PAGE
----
Take the loco to your layout, and while leaving the loco OFF the tracks, dial up its address on your throttle, and make sure that the speed is at 00. (Zero, nil nil, double-oh, nothing else!) Then put the loco on the track and watch its lights. If they both start flashing at you, remove the loco from the tracks and go look for the short that you missed! Whatever you do, leave the throttle at 00 while the loco is flashing its lights at you, since if you should turn the throttle clockwise in the slightest, the decoder will send power to the motor, and there will be some very pretty lights of brief duration on the decoder and you will actually see $17 worth of smoke waving goodbye at you!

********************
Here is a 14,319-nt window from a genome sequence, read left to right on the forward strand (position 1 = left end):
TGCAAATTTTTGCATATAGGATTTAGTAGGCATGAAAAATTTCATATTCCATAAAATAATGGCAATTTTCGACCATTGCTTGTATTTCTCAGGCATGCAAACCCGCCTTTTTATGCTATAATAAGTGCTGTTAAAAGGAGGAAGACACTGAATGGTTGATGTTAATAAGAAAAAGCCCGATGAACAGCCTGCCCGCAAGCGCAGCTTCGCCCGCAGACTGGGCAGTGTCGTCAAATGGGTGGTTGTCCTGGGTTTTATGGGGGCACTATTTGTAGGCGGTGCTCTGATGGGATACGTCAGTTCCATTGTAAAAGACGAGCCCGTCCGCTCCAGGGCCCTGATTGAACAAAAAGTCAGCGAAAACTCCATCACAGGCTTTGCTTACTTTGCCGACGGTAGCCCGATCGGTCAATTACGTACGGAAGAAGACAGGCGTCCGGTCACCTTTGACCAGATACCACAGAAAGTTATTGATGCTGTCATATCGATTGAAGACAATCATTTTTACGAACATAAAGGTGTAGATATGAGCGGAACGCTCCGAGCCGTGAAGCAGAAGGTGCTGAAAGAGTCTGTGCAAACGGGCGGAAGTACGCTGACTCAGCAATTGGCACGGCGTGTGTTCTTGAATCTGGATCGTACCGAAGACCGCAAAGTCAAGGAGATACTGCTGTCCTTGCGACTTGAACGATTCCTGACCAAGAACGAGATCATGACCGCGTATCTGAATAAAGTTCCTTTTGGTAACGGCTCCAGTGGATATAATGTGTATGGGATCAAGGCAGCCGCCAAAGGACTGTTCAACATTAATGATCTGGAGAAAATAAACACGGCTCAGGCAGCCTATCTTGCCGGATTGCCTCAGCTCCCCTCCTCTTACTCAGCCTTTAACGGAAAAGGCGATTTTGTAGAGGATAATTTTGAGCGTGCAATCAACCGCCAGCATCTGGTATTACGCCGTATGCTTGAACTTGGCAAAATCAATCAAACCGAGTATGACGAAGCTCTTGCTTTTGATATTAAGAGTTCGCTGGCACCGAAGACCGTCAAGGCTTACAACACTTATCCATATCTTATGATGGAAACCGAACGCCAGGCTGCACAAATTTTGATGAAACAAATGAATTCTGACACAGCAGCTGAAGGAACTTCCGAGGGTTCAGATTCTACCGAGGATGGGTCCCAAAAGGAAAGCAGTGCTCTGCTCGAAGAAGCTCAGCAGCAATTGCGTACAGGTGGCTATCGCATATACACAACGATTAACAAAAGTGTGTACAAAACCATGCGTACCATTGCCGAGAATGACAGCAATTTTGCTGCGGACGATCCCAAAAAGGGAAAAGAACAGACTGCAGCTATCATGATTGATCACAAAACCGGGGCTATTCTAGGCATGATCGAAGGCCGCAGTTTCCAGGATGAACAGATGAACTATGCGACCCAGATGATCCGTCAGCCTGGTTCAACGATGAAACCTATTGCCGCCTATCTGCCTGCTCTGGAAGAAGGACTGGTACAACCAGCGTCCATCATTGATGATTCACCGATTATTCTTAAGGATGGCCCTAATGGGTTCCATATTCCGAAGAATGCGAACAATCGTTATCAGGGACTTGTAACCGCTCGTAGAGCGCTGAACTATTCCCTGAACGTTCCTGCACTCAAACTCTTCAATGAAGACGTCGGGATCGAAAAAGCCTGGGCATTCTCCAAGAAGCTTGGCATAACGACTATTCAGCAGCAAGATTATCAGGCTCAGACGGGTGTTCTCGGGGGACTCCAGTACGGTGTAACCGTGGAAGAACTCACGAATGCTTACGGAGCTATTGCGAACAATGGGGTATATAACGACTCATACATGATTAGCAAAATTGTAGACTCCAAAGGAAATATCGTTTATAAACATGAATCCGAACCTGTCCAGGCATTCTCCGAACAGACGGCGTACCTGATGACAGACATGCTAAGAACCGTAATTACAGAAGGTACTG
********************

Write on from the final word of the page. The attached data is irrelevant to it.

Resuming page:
If the decoder's lights don't flash at you, however, there should be no short and you can test-run the loco. And you're all done! Replace the shell and add the loco to your fleet of decodered machines.
If anything about the procedure is perhaps still unclear, or if you used this guide and it worked for you, please drop me a note.
Good luck, and keep them on track!
The following pages contain decoder installation guides for some other N scale diesel locomotives:
And the following pages contain guides to servicing or performance enhancement of some N Scale diesel locomotives:
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Created in July 2001. Last updated on 11 September 2003.